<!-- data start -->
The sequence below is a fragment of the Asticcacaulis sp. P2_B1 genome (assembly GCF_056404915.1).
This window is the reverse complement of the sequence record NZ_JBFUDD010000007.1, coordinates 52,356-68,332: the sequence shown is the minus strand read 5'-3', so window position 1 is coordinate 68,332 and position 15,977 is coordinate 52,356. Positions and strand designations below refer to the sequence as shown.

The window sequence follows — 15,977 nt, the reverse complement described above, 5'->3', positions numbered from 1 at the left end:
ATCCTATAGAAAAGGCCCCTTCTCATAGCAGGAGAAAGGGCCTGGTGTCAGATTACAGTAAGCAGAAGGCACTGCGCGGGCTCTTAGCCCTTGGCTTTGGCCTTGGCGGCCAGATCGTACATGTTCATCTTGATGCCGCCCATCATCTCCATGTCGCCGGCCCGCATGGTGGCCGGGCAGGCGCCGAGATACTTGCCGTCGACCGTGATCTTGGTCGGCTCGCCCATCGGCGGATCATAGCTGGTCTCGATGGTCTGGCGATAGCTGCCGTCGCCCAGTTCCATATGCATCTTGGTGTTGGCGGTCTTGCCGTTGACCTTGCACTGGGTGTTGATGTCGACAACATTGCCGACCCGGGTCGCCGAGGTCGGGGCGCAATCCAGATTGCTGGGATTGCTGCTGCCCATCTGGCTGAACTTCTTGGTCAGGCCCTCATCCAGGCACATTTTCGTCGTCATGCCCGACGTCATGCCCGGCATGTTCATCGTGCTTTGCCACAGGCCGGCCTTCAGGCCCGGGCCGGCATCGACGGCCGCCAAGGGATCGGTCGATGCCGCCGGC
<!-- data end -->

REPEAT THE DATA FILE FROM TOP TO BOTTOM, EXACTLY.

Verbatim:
The sequence below is a fragment of the Asticcacaulis sp. P2_B1 genome (assembly GCF_056404915.1).
This window is the reverse complement of the sequence record NZ_JBFUDD010000007.1, coordinates 52,356-68,332: the sequence shown is the minus strand read 5'-3', so window position 1 is coordinate 68,332 and position 15,977 is coordinate 52,356. Positions and strand designations below refer to the sequence as shown.

The window sequence follows — 15,977 nt, the reverse complement described above, 5'->3', positions numbered from 1 at the left end:
ATCCTATAGAAAAGGCCCCTTCTCATAGCAGGAGAAAGGGCCTGGTGTCAGATTACAGTAAGCAGAAGGCACTGCGCGGGCTCTTAGCCCTTGGCTTTGGCCTTGGCGGCCAGATCGTACATGTTCATCTTGATGCCGCCCATCATCTCCATGTCGCCGGCCCGCATGGTGGCCGGGCAGGCGCCGAGATACTTGCCGTCGACCGTGATCTTGGTCGGCTCGCCCATCGGCGGATCATAGCTGGTCTCGATGGTCTGGCGATAGCTGCCGTCGCCCAGTTCCATATGCATCTTGGTGTTGGCGGTCTTGCCGTTGACCTTGCACTGGGTGTTGATGTCGACAACATTGCCGACCCGGGTCGCCGAGGTCGGGGCGCAATCCAGATTGCTGGGATTGCTGCTGCCCATCTGGCTGAACTTCTTGGTCAGGCCCTCATCCAGGCACATTTTCGTCGTCATGCCCGACGTCATGCCCGGCATGTTCATCGTGCTTTGCCACAGGCCGGCCTTCAGGCCCGGGCCGGCATCGACGGCCGCCAAGGGATCGGTCGATGCCGCCGGC